You’ll get similar narratives from young artists across the Caribbean: they had some maturing to do in pursuit of their passion and purpose. On a deeper level though, what precipitated Tomlinson’s evolution was a deep desire to commence a fresh chapter in his life. He got it. 

At the Ashé Company, where he’s been working since 2010, Tomlinson wears many hats. “I’m an artistic executive. But I’m also a dancer, a choreographer, a singer and an actor. I want to master my craft to provide a range of services. My ultimate goal, really, is to serve as a creative director for young artists,” shares the Edna Manley College grad, who holds a BFA in Performance and Choreography. 

To wit, his Edna Manley College years were pivotal to his evolution. “It helped me get more grounded. I had to become a blank canvas all over again,” he remembers. “It was a big challenge for me. But by my third year I was getting A’s. It felt like for the first time I was finally able to express and be my true creative self.” 
Longtime colleague Ifidel Williams has witnessed Tomlinson’s growth up close. “When he just came to Ashé we used to laugh at him because he was really awkward,” Williams recalls. “He’s become the consummate professional; someone who is serious about an international career.” 

Tomlinson’s work at Ashé is two-fold: artistic pursuits and health-care/outreach. As a case manager in their outreach department, he helps young HIV+ persons get the help they need. “It is fulfilling. It’s like you’re a humanitarian,” he says. “My responsibility is to provide them with information and to assist them emotionally. It helps them get back to appreciating their self-worth again.”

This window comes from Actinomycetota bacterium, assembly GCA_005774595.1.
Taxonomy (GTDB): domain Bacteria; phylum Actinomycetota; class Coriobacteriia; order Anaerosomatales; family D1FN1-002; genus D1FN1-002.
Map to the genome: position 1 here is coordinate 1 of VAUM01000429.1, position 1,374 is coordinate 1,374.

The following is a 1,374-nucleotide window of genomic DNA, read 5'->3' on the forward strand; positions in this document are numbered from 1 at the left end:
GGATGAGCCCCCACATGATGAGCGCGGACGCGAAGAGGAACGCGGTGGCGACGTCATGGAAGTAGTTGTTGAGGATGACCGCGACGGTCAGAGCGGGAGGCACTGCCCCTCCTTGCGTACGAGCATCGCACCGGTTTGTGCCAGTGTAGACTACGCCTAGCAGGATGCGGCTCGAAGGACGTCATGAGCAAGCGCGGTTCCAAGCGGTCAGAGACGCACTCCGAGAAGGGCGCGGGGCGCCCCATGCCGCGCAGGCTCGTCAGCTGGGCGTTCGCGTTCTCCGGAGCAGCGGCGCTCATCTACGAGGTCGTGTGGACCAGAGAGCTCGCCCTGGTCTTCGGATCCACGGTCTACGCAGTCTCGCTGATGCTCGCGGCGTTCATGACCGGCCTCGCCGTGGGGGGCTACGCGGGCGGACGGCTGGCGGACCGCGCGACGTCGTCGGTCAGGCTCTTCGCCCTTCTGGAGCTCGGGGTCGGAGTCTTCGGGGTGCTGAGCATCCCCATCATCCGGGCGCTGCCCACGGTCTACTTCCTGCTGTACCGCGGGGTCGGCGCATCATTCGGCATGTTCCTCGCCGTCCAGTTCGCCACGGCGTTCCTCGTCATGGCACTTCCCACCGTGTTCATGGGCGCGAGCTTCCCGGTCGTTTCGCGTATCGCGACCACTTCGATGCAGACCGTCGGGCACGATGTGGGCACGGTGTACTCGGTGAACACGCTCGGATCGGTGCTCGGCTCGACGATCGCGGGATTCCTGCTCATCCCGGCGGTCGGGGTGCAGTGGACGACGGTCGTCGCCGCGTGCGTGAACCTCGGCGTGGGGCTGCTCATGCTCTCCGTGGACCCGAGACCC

At the same time, he’s been building Brand Marlon Anthony. “Everything I do is deliberate and intentional. I’ve found my purpose, and I’m moving more and more in that direction. No distractions,” says the young artist, who took home a Prime Minister’s Youth Award in 2019 and has offered his dance/choreography skills to a range of local projects, including the Wolmer’s Dance Troupe annual season and music videos for such stars as Jada Kingdom and the African act Falana. His dream job? To join Rihanna’s creative team. “I want the opportunities to come,” he says. “It’s part of building my legacy.”










ON THE SCENE: OHJA Herb House officially opened… CBA treats Mandeville frontline workers… Birthday floral tributes for Sangster and Williams… New EU Ambassador visits J’ca House

GUEST OF HONOUR: Oct. 29, St. Andrew: As is the custom when a new diplomat is posted to the island, new EU Ambassador to Jamaica, Marianne Van Steen, recently paid a courtesy call on PM Andrew Holness at Jamaica House, where she was warmly welcomed with a gift and later spoke with the PM about multilateral issues. (Photo: Jamaica House) 

110 IN THE SHADE: Oct. 26, Kingston. Government officials (including PM Holness and Mayor Delroy Williams), civil servants and members of the public gathered at National Heroes Park for a floral tribute to mark the 109th anniversary of the birth of the late former Prime Minister Donald Sangster. (Photo: Ministry of Culture) 

RESPECT DUE: Oct. 26, Kingston. Also at Heroes Park, Culture minister Olivia ‘Babsy’ Grange led a floral tribute in commemoration of the 108th anniversary of the birth of beloved cultural icon Ranny ‘Mas Ran’ Williams. (Photo: Ministry of Culture)